The effervescence of "Hello, Dolly" is on display at Act II Playhouse.
The effervescence of "Hello, Dolly" is on display at Act II Playhouse. The production inhabits the joyous optimism of one of Broadway's longest-running shows.
Of course, you need a stand-out actress to play Dolly. Director Stephen Casey finds one in Jennie Eisenhower, winner of multiple Barrymore awards and nominations. You cannot take your eyes off her. Dolly sizes up people like a good-willed predator, goading them into sharing in life's feast even as Dolly pursues her interests.
Horace Vandergelder is the big meanie of the piece. Played to perfection by Scott Langdon, this "half-millionaire" owner of a feed store in Yonkers is the perfect foil. Smugly middle class and miserly, Horace is looking for a wife. "Marriage is a bribe to make a housekeeper think she's a householder," he tells us. Then he runs into Dolly.
"Dolly," which premiered on Broadway in 1964, is based on Thornton Wilder's 1954 farce comedy, "The Matchmaker." Wilder is one of the few notable modern writers to extend an optimistic viewpoint. There is always a sun behind his dark clouds. Wilder’s Pulitzer Prize-winning "By the Skin of Our Teeth," opening on Broadway in 1942, became hugely popular in post-war Germany with its depiction of history as cycles of calamity and rescue.
Wilder was also an innovator, "breaking the 4th wall" long before it became a modern convention. While hoping to jar the audience into thoughtfulness, "The Matchmaker" still holds form as farce and Wilder's critical element is tame. Its reincarnation into a musical gets rid of its satirical bite altogether, turning the play into a joyous romp.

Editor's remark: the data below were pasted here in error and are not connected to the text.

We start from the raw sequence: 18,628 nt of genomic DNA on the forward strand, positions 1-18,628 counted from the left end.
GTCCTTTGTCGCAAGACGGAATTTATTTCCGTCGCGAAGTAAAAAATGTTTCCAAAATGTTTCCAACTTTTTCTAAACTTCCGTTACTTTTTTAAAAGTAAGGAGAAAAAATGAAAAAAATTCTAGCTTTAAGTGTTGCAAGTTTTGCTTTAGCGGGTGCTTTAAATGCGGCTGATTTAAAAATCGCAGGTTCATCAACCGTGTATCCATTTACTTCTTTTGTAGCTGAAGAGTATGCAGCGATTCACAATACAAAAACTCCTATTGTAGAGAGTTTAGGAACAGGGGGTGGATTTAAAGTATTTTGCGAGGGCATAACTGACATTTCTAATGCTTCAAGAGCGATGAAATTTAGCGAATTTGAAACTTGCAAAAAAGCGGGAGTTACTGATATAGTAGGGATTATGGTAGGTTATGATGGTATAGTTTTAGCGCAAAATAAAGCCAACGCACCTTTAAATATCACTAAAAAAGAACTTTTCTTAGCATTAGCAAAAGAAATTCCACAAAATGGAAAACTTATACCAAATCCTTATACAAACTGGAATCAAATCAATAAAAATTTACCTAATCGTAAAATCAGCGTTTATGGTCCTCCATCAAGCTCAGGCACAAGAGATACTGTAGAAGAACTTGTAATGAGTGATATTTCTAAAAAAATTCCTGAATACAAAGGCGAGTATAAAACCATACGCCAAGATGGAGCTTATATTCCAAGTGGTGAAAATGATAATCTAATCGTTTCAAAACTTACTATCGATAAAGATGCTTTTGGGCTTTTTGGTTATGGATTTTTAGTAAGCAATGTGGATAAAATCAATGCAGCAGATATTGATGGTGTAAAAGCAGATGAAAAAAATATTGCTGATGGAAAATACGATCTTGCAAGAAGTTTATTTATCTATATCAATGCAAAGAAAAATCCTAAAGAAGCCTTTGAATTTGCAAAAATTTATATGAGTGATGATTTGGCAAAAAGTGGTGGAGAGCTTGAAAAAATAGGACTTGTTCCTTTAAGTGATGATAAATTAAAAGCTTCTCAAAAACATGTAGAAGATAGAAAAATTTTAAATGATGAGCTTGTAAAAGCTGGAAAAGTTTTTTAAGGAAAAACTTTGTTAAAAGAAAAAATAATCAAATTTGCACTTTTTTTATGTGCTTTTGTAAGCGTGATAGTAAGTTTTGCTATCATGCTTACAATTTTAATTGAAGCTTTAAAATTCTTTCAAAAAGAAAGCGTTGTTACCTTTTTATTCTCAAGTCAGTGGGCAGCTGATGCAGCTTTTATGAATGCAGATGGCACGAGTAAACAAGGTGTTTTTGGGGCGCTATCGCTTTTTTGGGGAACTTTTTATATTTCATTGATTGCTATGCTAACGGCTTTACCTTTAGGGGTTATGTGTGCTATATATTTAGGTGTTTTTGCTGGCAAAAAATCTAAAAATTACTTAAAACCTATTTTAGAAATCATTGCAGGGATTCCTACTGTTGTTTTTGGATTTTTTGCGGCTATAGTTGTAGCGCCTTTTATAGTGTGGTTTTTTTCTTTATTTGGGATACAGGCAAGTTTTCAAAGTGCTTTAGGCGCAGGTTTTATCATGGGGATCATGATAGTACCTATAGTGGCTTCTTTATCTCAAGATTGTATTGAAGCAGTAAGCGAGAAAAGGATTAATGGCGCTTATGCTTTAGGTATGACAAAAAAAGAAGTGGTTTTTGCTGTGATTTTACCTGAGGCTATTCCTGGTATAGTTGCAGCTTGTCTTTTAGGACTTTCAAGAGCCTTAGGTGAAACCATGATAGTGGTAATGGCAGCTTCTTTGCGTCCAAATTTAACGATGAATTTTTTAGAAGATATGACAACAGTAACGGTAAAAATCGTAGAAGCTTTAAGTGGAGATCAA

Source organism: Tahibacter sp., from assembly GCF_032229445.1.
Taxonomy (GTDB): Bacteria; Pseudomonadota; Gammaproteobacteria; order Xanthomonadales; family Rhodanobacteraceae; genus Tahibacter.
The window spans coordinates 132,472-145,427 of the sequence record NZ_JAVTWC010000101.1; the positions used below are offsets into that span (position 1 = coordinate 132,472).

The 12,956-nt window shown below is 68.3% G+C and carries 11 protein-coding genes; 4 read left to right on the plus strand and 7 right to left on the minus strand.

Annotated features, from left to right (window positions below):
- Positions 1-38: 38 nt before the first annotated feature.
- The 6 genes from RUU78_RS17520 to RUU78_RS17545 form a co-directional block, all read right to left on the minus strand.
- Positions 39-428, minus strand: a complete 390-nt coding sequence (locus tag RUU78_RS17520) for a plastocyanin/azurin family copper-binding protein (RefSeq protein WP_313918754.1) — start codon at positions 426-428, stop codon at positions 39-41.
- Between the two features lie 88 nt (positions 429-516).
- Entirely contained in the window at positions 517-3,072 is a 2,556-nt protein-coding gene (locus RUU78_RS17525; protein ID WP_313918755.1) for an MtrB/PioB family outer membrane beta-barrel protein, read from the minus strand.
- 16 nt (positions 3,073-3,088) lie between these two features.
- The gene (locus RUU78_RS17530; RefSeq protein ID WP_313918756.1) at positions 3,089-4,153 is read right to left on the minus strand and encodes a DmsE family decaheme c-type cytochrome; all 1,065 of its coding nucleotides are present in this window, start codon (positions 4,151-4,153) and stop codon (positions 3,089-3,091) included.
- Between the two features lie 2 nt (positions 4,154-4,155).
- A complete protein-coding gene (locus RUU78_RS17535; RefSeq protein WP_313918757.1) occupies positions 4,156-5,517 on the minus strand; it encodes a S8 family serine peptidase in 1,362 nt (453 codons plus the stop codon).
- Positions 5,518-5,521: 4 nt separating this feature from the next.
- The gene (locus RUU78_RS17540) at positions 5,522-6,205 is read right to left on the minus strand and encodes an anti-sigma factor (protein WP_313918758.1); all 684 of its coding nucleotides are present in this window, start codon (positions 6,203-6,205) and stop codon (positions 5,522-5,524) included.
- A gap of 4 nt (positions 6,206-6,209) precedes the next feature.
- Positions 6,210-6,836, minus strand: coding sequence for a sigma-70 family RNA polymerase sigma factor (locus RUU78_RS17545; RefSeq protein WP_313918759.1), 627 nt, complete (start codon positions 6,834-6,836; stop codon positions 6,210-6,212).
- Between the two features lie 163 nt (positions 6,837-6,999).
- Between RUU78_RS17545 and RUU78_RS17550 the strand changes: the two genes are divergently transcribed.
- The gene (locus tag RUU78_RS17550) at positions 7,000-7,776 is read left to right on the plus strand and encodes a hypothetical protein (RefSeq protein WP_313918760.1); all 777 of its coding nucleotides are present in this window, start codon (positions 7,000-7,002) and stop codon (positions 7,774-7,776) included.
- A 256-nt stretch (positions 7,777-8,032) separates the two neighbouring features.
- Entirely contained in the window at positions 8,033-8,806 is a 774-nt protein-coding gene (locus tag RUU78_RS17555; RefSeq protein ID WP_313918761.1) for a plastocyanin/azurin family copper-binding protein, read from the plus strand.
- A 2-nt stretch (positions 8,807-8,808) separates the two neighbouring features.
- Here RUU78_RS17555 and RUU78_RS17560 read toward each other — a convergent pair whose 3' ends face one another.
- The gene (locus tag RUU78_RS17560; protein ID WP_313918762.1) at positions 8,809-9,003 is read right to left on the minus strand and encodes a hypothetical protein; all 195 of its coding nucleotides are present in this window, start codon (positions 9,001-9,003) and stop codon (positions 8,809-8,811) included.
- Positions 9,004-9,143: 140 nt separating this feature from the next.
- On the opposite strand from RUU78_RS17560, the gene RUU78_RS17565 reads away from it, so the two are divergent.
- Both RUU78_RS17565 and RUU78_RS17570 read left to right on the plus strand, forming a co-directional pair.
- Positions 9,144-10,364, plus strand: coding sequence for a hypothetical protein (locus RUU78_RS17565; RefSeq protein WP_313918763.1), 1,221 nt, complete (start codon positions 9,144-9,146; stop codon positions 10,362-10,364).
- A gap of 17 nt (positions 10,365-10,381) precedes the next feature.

You know from the start those dark clouds do not stand a chance against Dolly, a rascally manipulator with a business card trick up her sleeve for every occasion. She resembles Mary Poppins, a supernatural force who creates authentic, life-affirming desire in everyone just by being herself.
Act II Playhouse has a history of transforming Broadway shows on its stage. Director Stephen Casey doubles as choreographer. A mysterious blue haze glows behind the rear wall glass doors and he uses just a few post-up props. Casey keeps the stage bare to give his 14 actors room to hoof.
Jerry Herman wrote music and lyrics. There are a few stand out numbers: "Before the Parade Passes By" (Dolly), "It Only Takes a Moment" (Cornelius and Irene), and its big hit, "Hello, Dolly" (Ensemble). Herman's lyrics are simply declarative of a character's single-minded desire. The comic acting and high-energy dancing of Casey's cast puts these numbers across.
The antics of Horace's impoverished clerks, Cornelius (Zachary Chiero) and Barnaby Tucker (Lee Slobotkin) dominate Act 2. In their farcical courtship of Irene (Elyse Langley) and Minnie (Renee McFillin), they masquerade as wealthy men about town.
When not hiding from Horace under tables and inside linen closets at the swank Harmonia Gardens Restaurant they sing and dance up a storm, often with the help of Casey's ensemble players, (Taylor Hilt Mitchell, Vaughn Meccod, Angela LaRose and Cara Treacy).
"Dolly" is full of cameo riffs. Eleni Delopoulous is wealthy Ernestina, too delightfully happy with herself to be aware of her gaucherie. Dominick Sannelli is maitre'd Rudolph, leading ensemble players in dance numbers that thread the restaurant farce scene. Young lovers Ermangarde (Jessica Riloff) and Ambrose (Jeremy Konopa) are comical victims of Horace's parsimony.
There is a message of sorts. Dolly wants Horace's money so she can spread his wealth around. She is a “virtus in medio stat” (good practice lies in the middle path) figure. Dolly says "The difference between a little money and no money at all is enormous…and the difference between a little money and an enormous amount of money is very slight."
More largely, the musical is about values and the conflict between the interest in money and the value of love and adventure that everyone feels, except for Horace. In the "Parade" song, Dolly says "I wanna feel my heart come alive again before the parade passes by."
"Hello, Dolly" does not pretend to be profound. Its optimism in suggesting that false values cannot endure is the byproduct of two hours of nonstop, joyous energy that does not allow for any other conclusion.
Act II Playhouse is located at 56 E. Butler Ave., Ambler, Pa. "Hello, Dolly" will run through June 18. Tickets available at 215-654-0200 or online at act2.org.